Published on in Vol 10 (2024)

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The Need for a Bleed Type–Specific Annual Bleeding Rate in Hemophilia Studies

The Need for a Bleed Type–Specific Annual Bleeding Rate in Hemophilia Studies

The Need for a Bleed Type–Specific Annual Bleeding Rate in Hemophilia Studies

Authors of this article:

Kun Huang1 Author Orcid Image

Letter to the Editor

Department of Pediatrics, The First Affiliated Hospital, Zhejiang University School of Medicine, Hangzhou, China

Corresponding Author:

Kun Huang, MD

Department of Pediatrics

The First Affiliated Hospital

Zhejiang University School of Medicine

1367 Wenyi West Road

Yuhang District

Hangzhou, 311121


Phone: 86 166 1994 4294


We read with great interest the paper “Quantifying benefit-risk trade-offs toward prophylactic treatment among adult patients with hemophilia A in China: discrete choice experiment study” by Wang et al [1]. The results were unsurprising and aligned with clinical practice and provided valuable insights into the preferences of patients for prophylaxis in hemophilia A treatment. The authors designated the annual bleeding rate as an important item in the questionnaire used. This is rational as most clinical studies on hemophilia consider it a primary clinical outcome. However, there is a need for greater specificity in the annual bleeding rate, particularly with regard to joint bleeding and spontaneous bleeding.

As the standard treatment for patients with hemophilia A, prophylaxis with coagulation factor VIII (FVIII) was proposed to maintain a steady trough FVIII level mainly to prevent spontaneous and breakthrough bleeds [2]. In the study, the annual bleeding rate was calculated using all types of bleeds, including injury-caused, spontaneous, joint, and subcutaneous bleeds. However, a great difference exists across these bleeding types. For example, compared with subcutaneous bleeds, joint bleeds typically result in more serious consequences and require greater attention and more effective management. The definition of “target joint” only needs 3 spontaneous bleeds to occur in a single joint [2]. However, patients with target joints will need a substantially higher FVIII level to ensure their safety [3]. On the other hand, it is common for patients with active lifestyles to report more mild injury-caused bleeds (eg, bleeding resulting from a sports-related injury) but a good quality of life and normal joint structure or function [4]. As reported before, the primary aim of prophylaxis is to prevent spontaneous bleeds, which could be completely different from injury-caused bleeds [2]. All individuals can bleed if an injury occurs while taking part in sports; thus, sports-related bleeds are not equivalent to spontaneous bleeds [5]. For example, there are substantial differences in treatment or clinical outcome between patients with 6 instances of spontaneous joint bleeds and those with 6 instances of injury-caused bleeds in 1 year. Thus, Wang et al [1] could consider distinguishing bleed types, at least for spontaneous, injury-caused, joint, and other mild bleeds. With reference to the attributes of efficacy factor among the authors’ citations, 3 studies (references 22, 23, and 25) picked reduction of bleeds and 2 studies (references 25 and 26) selected breakthrough bleeds instead of annual bleeding rate. In 2 studies that did not involve specific bleed types, one (reference 28) added joint evaluation to make the results clearer.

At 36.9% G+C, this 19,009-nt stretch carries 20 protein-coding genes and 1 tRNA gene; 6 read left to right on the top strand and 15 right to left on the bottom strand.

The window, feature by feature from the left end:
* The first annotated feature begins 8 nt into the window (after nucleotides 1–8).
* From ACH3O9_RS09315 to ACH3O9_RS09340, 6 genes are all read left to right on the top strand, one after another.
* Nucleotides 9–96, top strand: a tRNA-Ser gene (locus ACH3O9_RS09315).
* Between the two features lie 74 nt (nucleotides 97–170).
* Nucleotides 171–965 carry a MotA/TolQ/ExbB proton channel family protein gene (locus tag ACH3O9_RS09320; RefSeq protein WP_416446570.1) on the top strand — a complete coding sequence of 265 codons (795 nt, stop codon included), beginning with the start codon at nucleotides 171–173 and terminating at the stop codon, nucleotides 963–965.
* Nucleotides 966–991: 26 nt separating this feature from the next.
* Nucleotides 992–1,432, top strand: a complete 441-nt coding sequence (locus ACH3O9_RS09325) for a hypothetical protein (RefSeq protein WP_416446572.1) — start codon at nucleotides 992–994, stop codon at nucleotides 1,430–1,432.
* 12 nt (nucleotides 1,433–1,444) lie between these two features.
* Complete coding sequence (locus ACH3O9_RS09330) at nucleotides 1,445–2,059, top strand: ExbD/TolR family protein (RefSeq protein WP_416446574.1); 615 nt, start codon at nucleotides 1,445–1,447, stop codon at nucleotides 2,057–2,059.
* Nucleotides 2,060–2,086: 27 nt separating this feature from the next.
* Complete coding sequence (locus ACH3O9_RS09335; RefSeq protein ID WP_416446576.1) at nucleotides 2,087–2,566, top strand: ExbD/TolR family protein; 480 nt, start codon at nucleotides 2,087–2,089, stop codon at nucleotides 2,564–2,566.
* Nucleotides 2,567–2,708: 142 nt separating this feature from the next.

In conclusion, although the annual bleeding rate is a commonly used indicator for clinical outcomes among patients with hemophilia, it is better to distinguish different kinds of bleeds or simply choose a more detailed and suitable one for analysis in a discrete choice experiment. This will eliminate potential confusion during the interpretation of results and make study findings and conclusions more detailed and valid, thus enhancing their clinical application.

Conflicts of Interest

None declared.

  1. Wang L, Liu S, Jiang S, Li C, Lu L, Fang Y, et al. Quantifying benefit-risk trade-offs toward prophylactic treatment among adult patients with hemophilia A in China: discrete choice experiment study. JMIR Public Health Surveill. Jul 26, 2023;9:e45747. [FREE Full text] [CrossRef] [Medline]
  2. Srivastava A, Santagostino E, Dougall A, Kitchen S, Sutherland M, Pipe SW, et al. WFH guidelines for the management of hemophilia, 3rd edition. Haemophilia. Aug 2020;26 Suppl 6(3):1-158. [CrossRef] [Medline]
  3. Martin AP, Burke T, Asghar S, Noone D, Pedra G, O'Hara J. Understanding minimum and ideal factor levels for participation in physical activities by people with haemophilia: an expert elicitation exercise. Haemophilia. Jul 08, 2020;26(4):711-717. [CrossRef] [Medline]
  4. Versloot O, van Balen EC, Hassan S, Schols SE, Leebeek FW, Eikenboom J, et al. Haemophilia in the Netherlands 6 steering committee. Similar sports participation as the general population in Dutch persons with haemophilia; results from a nationwide study. Haemophilia. Sep 19, 2021;27(5):876-885. [FREE Full text] [CrossRef] [Medline]
  5. Huang K, Ai D, Li G, Zhen Y, Wang Y, Zhang N, et al. Individualised prophylaxis based on personalised target trough FVIII level optimised clinical outcomes in paediatric patients with severe haemophilia A. Haemophilia. Nov 18, 2022;28(6):e209-e218. [FREE Full text] [CrossRef] [Medline]

FVIII: factor VIII

Edited by T Leung; This is a non–peer-reviewed article. submitted 29.07.23; accepted 29.12.23; published 13.03.24.


©Kun Huang. Originally published in JMIR Public Health and Surveillance (, 13.03.2024.

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